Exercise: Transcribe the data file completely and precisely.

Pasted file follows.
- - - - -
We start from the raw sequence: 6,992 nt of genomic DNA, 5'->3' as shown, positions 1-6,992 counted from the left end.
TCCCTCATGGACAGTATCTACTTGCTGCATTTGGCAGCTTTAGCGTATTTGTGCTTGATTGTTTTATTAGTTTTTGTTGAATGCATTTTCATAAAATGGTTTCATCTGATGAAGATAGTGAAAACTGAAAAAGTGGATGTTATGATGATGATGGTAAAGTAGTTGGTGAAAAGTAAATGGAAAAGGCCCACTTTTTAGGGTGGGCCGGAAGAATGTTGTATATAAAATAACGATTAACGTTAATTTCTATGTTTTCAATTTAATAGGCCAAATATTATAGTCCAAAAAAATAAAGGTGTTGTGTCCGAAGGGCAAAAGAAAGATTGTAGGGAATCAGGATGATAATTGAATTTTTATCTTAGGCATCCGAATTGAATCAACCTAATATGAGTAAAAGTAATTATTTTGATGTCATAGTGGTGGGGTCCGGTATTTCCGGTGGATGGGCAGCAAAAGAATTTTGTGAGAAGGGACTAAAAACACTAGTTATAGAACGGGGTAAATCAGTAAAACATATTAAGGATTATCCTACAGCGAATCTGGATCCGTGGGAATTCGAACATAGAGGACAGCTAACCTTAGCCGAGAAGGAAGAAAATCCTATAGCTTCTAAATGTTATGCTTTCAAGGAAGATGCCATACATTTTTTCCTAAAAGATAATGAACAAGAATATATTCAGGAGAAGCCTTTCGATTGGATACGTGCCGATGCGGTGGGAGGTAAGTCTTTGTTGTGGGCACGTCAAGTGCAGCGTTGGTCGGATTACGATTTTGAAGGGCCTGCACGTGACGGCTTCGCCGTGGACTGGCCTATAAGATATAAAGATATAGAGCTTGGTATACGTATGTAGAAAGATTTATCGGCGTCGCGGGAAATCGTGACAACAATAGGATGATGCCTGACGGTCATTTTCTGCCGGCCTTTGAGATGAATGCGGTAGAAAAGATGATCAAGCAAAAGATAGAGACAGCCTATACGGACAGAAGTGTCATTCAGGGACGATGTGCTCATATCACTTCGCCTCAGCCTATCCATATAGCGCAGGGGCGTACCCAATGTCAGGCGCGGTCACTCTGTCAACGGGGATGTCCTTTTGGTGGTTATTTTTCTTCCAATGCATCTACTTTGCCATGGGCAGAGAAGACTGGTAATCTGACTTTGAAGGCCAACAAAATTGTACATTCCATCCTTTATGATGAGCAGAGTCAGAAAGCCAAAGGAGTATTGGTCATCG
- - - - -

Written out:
We start from the raw sequence: 6,992 nt of genomic DNA, 5'->3' as shown, positions 1-6,992 counted from the left end.
TCCCTCATGGACAGTATCTACTTGCTGCATTTGGCAGCTTTAGCGTATTTGTGCTTGATTGTTTTATTAGTTTTTGTTGAATGCATTTTCATAAAATGGTTTCATCTGATGAAGATAGTGAAAACTGAAAAAGTGGATGTTATGATGATGATGGTAAAGTAGTTGGTGAAAAGTAAATGGAAAAGGCCCACTTTTTAGGGTGGGCCGGAAGAATGTTGTATATAAAATAACGATTAACGTTAATTTCTATGTTTTCAATTTAATAGGCCAAATATTATAGTCCAAAAAAATAAAGGTGTTGTGTCCGAAGGGCAAAAGAAAGATTGTAGGGAATCAGGATGATAATTGAATTTTTATCTTAGGCATCCGAATTGAATCAACCTAATATGAGTAAAAGTAATTATTTTGATGTCATAGTGGTGGGGTCCGGTATTTCCGGTGGATGGGCAGCAAAAGAATTTTGTGAGAAGGGACTAAAAACACTAGTTATAGAACGGGGTAAATCAGTAAAACATATTAAGGATTATCCTACAGCGAATCTGGATCCGTGGGAATTCGAACATAGAGGACAGCTAACCTTAGCCGAGAAGGAAGAAAATCCTATAGCTTCTAAATGTTATGCTTTCAAGGAAGATGCCATACATTTTTTCCTAAAAGATAATGAACAAGAATATATTCAGGAGAAGCCTTTCGATTGGATACGTGCCGATGCGGTGGGAGGTAAGTCTTTGTTGTGGGCACGTCAAGTGCAGCGTTGGTCGGATTACGATTTTGAAGGGCCTGCACGTGACGGCTTCGCCGTGGACTGGCCTATAAGATATAAAGATATAGAGCTTGGTATACGTATGTAGAAAGATTTATCGGCGTCGCGGGAAATCGTGACAACAATAGGATGATGCCTGACGGTCATTTTCTGCCGGCCTTTGAGATGAATGCGGTAGAAAAGATGATCAAGCAAAAGATAGAGACAGCCTATACGGACAGAAGTGTCATTCAGGGACGATGTGCTCATATCACTTCGCCTCAGCCTATCCATATAGCGCAGGGGCGTACCCAATGTCAGGCGCGGTCACTCTGTCAACGGGGATGTCCTTTTGGTGGTTATTTTTCTTCCAATGCATCTACTTTGCCATGGGCAGAGAAGACTGGTAATCTGACTTTGAAGGCCAACAAAATTGTACATTCCATCCTTTATGATGAGCAGAGTCAGAAAGCCAAAGGAGTATTGGTCATCG